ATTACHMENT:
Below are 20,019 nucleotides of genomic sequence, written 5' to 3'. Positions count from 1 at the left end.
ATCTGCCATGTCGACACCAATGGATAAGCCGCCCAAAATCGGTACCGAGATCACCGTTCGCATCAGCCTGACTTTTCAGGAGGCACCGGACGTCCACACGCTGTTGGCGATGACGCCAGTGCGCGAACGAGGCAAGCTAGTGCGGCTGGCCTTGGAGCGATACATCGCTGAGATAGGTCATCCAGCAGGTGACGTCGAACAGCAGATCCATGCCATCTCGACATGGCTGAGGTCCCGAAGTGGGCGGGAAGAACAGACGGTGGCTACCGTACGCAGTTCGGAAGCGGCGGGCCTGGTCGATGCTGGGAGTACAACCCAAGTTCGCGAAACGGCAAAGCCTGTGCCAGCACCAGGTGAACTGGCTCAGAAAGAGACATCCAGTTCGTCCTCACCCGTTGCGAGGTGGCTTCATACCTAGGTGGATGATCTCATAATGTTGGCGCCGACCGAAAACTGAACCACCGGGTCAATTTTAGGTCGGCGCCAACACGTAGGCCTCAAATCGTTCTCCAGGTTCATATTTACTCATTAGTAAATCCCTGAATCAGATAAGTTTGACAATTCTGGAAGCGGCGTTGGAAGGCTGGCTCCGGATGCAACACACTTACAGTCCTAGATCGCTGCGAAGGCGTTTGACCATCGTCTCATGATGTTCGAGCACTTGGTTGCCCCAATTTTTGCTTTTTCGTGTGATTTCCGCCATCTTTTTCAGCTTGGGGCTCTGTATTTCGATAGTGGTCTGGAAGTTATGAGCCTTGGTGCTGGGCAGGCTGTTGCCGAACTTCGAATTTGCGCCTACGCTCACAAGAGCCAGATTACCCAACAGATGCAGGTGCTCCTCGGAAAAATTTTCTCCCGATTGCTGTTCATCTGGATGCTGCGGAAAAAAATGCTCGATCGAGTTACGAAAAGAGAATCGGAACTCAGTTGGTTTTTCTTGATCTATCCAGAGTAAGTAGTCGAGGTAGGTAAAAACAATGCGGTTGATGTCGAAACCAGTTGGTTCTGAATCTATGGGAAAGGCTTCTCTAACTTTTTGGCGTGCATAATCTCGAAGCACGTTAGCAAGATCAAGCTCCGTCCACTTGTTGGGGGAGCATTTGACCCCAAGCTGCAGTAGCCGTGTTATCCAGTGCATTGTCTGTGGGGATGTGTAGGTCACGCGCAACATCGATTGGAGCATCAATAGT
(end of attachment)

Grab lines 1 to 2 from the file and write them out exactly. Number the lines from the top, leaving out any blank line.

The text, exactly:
Below are 20,019 nucleotides of genomic sequence, written 5' to 3'. Positions count from 1 at the left end.
ATCTGCCATGTCGACACCAATGGATAAGCCGCCCAAAATCGGTACCGAGATCACCGTTCGCATCAGCCTGACTTTTCAGGAGGCACCGGACGTCCACACGCTGTTGGCGATGACGCCAGTGCGCGAACGAGGCAAGCTAGTGCGGCTGGCCTTGGAGCGATACATCGCTGAGATAGGTCATCCAGCAGGTGACGTCGAACAGCAGATCCATGCCATCTCGACATGGCTGAGGTCCCGAAGTGGGCGGGAAGAACAGACGGTGGCTACCGTACGCAGTTCGGAAGCGGCGGGCCTGGTCGATGCTGGGAGTACAACCCAAGTTCGCGAAACGGCAAAGCCTGTGCCAGCACCAGGTGAACTGGCTCAGAAAGAGACATCCAGTTCGTCCTCACCCGTTGCGAGGTGGCTTCATACCTAGGTGGATGATCTCATAATGTTGGCGCCGACCGAAAACTGAACCACCGGGTCAATTTTAGGTCGGCGCCAACACGTAGGCCTCAAATCGTTCTCCAGGTTCATATTTACTCATTAGTAAATCCCTGAATCAGATAAGTTTGACAATTCTGGAAGCGGCGTTGGAAGGCTGGCTCCGGATGCAACACACTTACAGTCCTAGATCGCTGCGAAGGCGTTTGACCATCGTCTCATGATGTTCGAGCACTTGGTTGCCCCAATTTTTGCTTTTTCGTGTGATTTCCGCCATCTTTTTCAGCTTGGGGCTCTGTATTTCGATAGTGGTCTGGAAGTTATGAGCCTTGGTGCTGGGCAGGCTGTTGCCGAACTTCGAATTTGCGCCTACGCTCACAAGAGCCAGATTACCCAACAGATGCAGGTGCTCCTCGGAAAAATTTTCTCCCGATTGCTGTTCATCTGGATGCTGCGGAAAAAAATGCTCGATCGAGTTACGAAAAGAGAATCGGAACTCAGTTGGTTTTTCTTGATCTATCCAGAGTAAGTAGTCGAGGTAGGTAAAAACAATGCGGTTGATGTCGAAACCAGTTGGTTCTGAATCTATGGGAAAGGCTTCTCTAACTTTTTGGCGTGCATAATCTCGAAGCACGTTAGCAAGATCAAGCTCCGTCCACTTGTTGGGGGAGCATTTGACCCCAAGCTGCAGTAGCCGTGTTATCCAGTGCATTGTCTGTGGGGATGTGTAGGTCACGCGCAACATCGATTGGAGCATCAATAGT